Cardiac MRI

Cardiac MRI is a safe and non-invasive imaging test. It produces detailed pictures of your heart's structure and blood vessels to detect or track heart conditions.

Do I Need A Cardiac MRI?

Your doctor may recommend a cardiac MRI to diagnose a variety of cardiovascular disorders such as:

  • Cardiomyopathies, or diseases that affect and weaken the heart muscle such as: hypertrophic cardiomyopathy (HCM), sarcoidosis, amyloidosis, changes in the heart muscle after heart attack.
  • Diseases of the heart valves.
  • Diseases of the right ventricle; masses and tumors in the heart.
  • Diseases of the pericardium.
  • Congenital heart disease, or heart disease present at birth.
  • To track changes in heart function when receiving certain chemotherapy agents during cancer treatment.

Preparing For Your Test

Follow your doctor’s instructions for preparing for your cardiac MRI. Leave all jewelry and other valuables at home or remove them before your cardiac MRI scan.

What To Expect

An MRI test includes multiple runs (sequences), some of which may last several minutes. During your test, you will lie on the MRI scanning table. A Stamford Health specialist will perform your exam while working at the computer outside of the room.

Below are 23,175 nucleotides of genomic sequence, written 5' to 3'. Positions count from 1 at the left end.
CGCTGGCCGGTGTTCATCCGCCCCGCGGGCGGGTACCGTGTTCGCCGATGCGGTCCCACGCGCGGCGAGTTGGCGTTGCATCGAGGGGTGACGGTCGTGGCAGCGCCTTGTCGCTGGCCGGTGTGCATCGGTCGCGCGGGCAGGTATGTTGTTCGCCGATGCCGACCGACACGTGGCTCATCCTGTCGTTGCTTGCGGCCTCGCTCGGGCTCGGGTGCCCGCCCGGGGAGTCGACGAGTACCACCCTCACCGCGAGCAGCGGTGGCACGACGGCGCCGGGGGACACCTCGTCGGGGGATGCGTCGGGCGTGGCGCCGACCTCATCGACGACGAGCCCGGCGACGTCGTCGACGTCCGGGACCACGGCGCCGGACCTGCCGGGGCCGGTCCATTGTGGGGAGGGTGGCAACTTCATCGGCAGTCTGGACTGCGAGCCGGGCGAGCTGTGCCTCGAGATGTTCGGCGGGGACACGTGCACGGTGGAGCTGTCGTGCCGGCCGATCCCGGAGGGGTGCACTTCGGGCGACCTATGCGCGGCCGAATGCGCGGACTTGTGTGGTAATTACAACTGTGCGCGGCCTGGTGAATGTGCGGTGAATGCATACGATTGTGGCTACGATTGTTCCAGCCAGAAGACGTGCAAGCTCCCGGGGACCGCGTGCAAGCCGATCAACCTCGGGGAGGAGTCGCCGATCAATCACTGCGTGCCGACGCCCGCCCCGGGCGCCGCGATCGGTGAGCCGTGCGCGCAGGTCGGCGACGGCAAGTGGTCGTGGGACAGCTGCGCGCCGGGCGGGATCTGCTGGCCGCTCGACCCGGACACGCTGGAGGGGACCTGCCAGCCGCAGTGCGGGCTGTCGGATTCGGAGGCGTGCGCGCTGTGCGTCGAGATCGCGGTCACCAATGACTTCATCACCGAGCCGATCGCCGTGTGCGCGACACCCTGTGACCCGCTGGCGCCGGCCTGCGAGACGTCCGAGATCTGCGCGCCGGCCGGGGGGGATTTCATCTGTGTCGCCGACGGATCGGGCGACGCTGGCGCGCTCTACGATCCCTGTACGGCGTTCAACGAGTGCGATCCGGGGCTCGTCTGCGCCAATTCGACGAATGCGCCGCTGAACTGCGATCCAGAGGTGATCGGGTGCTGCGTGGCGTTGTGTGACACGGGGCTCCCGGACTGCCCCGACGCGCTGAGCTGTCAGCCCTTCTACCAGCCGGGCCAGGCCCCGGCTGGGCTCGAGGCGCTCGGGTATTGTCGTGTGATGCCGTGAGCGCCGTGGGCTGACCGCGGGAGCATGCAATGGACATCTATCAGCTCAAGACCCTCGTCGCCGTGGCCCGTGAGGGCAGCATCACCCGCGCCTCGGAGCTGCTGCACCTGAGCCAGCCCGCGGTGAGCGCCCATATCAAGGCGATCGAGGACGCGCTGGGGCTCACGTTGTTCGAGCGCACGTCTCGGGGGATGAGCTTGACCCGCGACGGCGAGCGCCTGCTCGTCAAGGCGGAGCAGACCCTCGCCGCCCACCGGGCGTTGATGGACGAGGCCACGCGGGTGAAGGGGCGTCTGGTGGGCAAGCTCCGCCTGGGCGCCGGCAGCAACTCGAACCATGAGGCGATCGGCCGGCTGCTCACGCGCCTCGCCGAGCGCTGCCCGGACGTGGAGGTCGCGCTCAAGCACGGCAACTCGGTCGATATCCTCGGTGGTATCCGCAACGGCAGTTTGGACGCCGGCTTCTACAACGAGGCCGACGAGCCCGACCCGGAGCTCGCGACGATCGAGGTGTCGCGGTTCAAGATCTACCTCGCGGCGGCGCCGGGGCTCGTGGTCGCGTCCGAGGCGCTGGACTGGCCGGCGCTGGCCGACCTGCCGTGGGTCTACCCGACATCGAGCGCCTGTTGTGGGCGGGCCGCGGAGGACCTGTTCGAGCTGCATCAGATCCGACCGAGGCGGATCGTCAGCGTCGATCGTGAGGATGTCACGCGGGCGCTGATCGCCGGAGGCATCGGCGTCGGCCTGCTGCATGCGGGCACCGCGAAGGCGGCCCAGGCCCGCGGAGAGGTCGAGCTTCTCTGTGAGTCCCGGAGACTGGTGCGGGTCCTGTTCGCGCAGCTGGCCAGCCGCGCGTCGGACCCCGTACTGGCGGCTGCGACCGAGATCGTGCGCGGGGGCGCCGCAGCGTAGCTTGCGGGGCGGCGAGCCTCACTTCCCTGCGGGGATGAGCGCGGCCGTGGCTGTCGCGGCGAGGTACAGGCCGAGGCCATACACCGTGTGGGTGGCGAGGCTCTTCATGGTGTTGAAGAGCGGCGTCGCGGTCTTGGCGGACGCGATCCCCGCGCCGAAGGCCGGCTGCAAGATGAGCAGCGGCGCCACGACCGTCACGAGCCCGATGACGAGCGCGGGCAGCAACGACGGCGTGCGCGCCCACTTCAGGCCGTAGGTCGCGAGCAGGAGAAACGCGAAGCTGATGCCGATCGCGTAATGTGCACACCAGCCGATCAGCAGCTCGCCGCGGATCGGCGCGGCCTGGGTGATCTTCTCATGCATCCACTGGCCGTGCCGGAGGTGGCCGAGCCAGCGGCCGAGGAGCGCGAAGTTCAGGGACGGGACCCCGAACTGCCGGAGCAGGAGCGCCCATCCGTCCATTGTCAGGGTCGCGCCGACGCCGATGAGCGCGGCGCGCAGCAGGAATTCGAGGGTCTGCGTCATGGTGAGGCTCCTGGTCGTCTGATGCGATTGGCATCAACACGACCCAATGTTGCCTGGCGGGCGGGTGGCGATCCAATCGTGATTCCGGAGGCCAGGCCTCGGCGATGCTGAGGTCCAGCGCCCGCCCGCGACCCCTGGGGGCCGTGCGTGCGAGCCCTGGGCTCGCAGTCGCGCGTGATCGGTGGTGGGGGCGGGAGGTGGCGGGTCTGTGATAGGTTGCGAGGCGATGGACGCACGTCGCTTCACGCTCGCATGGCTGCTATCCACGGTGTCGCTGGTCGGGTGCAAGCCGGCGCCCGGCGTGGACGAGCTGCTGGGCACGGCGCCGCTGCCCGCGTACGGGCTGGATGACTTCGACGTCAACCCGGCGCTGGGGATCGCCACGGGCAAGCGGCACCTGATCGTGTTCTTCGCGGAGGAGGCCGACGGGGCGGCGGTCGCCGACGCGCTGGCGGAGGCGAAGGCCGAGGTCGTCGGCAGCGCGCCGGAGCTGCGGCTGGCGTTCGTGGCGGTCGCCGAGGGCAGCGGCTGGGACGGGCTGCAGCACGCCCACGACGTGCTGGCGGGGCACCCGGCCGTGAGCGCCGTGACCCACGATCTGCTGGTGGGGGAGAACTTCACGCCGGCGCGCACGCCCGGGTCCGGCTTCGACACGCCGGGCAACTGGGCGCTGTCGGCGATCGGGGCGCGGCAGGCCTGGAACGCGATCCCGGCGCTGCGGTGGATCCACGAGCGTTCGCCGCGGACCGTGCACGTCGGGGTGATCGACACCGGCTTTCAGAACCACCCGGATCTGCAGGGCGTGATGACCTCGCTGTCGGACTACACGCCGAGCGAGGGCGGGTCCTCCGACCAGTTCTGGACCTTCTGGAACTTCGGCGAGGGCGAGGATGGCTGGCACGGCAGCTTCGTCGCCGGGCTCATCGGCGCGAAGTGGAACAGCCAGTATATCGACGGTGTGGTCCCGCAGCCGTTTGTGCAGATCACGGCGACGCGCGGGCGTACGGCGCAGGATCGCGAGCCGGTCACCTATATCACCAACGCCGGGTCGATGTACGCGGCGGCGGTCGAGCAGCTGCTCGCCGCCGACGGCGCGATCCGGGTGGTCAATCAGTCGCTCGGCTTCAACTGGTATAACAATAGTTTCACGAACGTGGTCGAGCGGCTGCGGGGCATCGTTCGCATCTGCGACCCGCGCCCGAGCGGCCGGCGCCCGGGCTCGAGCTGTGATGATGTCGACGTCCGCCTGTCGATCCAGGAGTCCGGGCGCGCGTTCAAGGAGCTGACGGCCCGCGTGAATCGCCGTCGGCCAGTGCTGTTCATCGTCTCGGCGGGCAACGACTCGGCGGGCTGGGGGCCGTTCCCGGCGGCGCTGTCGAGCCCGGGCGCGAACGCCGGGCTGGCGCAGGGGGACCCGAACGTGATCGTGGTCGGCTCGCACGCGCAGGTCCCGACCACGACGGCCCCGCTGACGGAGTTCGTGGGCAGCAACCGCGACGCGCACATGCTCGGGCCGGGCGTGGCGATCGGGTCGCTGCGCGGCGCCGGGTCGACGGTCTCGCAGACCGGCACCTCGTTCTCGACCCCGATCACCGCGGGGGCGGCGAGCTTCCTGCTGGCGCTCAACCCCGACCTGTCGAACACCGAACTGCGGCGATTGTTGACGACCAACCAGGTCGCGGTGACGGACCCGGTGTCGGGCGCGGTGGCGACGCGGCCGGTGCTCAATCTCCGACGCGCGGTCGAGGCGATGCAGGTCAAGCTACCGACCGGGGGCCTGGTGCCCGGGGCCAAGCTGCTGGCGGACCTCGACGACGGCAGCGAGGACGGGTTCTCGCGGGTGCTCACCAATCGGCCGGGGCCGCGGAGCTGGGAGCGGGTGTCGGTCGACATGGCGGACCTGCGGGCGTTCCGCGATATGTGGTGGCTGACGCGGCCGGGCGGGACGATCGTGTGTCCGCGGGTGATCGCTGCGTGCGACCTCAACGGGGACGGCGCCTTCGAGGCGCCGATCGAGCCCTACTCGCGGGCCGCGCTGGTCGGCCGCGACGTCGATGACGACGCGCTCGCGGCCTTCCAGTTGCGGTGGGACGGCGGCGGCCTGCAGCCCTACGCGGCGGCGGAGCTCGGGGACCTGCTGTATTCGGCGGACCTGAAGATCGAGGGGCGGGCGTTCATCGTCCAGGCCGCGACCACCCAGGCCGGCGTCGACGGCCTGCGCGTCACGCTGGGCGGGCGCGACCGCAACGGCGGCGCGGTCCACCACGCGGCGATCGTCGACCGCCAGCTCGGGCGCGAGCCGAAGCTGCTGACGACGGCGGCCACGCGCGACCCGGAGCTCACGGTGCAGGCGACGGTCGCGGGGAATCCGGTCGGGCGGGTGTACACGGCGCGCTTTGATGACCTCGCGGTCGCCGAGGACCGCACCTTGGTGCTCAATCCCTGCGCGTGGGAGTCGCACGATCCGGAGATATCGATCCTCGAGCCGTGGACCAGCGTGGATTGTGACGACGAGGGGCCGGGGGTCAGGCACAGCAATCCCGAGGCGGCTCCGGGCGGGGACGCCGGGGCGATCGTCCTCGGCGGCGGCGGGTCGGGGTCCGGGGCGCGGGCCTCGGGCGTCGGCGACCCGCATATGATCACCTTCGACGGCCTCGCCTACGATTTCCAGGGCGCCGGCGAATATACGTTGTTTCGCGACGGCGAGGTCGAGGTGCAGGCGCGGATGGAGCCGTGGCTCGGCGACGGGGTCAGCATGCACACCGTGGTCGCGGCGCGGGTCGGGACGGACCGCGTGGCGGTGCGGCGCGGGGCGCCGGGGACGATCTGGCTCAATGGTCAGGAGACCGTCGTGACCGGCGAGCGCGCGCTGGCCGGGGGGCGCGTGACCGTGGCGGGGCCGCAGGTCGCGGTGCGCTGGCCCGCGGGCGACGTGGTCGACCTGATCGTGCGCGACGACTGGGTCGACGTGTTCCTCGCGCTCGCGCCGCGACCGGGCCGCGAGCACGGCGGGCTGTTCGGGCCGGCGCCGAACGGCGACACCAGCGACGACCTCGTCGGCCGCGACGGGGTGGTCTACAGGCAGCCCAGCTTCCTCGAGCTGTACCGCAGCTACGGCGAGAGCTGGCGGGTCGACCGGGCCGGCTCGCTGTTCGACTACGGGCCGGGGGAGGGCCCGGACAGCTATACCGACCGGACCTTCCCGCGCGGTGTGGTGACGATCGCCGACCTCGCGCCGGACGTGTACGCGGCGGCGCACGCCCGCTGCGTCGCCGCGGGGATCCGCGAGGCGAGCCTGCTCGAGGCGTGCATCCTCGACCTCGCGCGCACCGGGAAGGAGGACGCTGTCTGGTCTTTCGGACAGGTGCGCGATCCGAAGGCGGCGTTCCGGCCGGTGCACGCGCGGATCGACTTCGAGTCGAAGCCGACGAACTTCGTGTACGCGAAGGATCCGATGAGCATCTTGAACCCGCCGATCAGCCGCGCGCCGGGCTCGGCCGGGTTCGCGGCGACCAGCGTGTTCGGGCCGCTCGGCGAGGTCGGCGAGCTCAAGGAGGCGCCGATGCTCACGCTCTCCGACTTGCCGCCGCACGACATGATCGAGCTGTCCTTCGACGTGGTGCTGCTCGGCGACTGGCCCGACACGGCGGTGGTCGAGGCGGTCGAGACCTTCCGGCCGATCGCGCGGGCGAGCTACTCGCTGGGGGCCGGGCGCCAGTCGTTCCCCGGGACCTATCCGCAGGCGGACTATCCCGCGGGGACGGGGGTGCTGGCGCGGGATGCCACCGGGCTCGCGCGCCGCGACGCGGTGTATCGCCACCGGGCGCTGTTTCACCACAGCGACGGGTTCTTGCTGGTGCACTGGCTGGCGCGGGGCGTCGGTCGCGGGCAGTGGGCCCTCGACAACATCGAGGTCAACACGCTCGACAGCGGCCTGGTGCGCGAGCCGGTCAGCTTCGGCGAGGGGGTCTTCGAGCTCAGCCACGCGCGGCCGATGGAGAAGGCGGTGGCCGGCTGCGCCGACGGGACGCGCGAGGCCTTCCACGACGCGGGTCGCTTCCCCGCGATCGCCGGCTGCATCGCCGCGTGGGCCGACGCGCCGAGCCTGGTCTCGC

• You may receive an intravenous catheter (IV line) into a vein in your hand or arm that injects the contrast material to detect diseased tissue.
  • The MRI machine creates images and sends them to a computer.


Cardiologists and radiologists will review the scan results carefully and send information back to your primary care physician and/or cardiologist.

If you have questions about your cardiac MRI, follow up with your primary care doctor or cardiologist.

Meet Our Leadership

Anna I Koulova
Cardiovascular Disease

(203) 348-7410

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